Atheism vs Predators

But the fact is, we live inside cultural conditions just about 100 percent borrowed from others. Some of it is religious, and we make an effort to avoid that part, but a great deal of it is irrational without being religious, and goes unnoticed. As I said, when I talk about “western overculture” I’m also talking about all that non-Legacy stuff, the churning mix of in-the-moment messages and ideas that come from mass media and business marketing.

Who among us doesn’t know “A Diamond is Forever”? Picture generations of young men and women absorbing that assertion, spending thousands of dollars on little clear rocks as a way to express true love. Considering that we defined Legacy as “cultural wisdom that helps you live better,” what is there in “A Diamond is Forever” that does that? Nothing. “A Diamond is Forever” is, in fact, not only non-rational but almost purely predatory. Rather than adding to the lives of those who accept it, it takes from them. It’s a statement deliberately engineered to benefit diamond merchants, a way to suck money out of hopeful youngsters seeking a way to express love and permanency, youngsters who lack Legacy to assist them and who are thus helpless against the clever marketing.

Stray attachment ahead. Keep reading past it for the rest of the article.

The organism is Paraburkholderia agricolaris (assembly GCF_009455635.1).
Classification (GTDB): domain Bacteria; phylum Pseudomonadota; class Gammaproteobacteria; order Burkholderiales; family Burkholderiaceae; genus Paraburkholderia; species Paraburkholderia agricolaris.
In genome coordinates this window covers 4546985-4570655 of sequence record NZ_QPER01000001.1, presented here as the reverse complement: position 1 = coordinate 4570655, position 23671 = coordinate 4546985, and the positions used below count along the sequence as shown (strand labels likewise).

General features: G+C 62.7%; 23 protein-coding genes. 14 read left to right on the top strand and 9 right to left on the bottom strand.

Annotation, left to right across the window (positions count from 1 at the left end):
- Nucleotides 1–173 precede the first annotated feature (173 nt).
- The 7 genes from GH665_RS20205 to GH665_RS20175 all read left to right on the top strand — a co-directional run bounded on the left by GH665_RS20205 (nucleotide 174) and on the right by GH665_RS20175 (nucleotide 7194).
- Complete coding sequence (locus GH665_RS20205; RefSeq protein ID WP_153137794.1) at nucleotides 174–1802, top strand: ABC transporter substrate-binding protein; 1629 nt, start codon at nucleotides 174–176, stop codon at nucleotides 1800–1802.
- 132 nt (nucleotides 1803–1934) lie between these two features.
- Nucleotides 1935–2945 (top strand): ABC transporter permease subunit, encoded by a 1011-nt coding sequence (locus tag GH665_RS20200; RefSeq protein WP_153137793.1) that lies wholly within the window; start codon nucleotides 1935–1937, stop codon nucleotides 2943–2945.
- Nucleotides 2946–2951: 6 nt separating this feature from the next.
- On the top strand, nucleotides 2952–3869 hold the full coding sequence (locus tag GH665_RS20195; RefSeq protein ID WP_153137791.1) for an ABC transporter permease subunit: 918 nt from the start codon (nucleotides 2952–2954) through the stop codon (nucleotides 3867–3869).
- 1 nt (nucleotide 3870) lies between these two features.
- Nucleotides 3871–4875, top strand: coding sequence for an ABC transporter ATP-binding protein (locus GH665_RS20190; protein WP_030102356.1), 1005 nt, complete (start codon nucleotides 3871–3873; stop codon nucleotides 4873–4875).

The difference between Legacy and marketing is that the one is a body of ideas worked out over centuries as a way to (mostly) help people, while the goal of marketing is to USE people. If I work for Del Monte and I put an ad on TV about green beans, I’m not there to tell you to eat green beans, any green beans, for the sake of your health. I’m there to tell you to eat DEL MONTE green beans. I might accompany the message with a rhyming jingle to help it stick in your head, or a Mr. Whipple-like character to make it fun and memorable, but the amount of help I give you in the living of YOUR life is close to zero. And there is nothing in my advertising that lends itself to passing on to help any future generations you produce.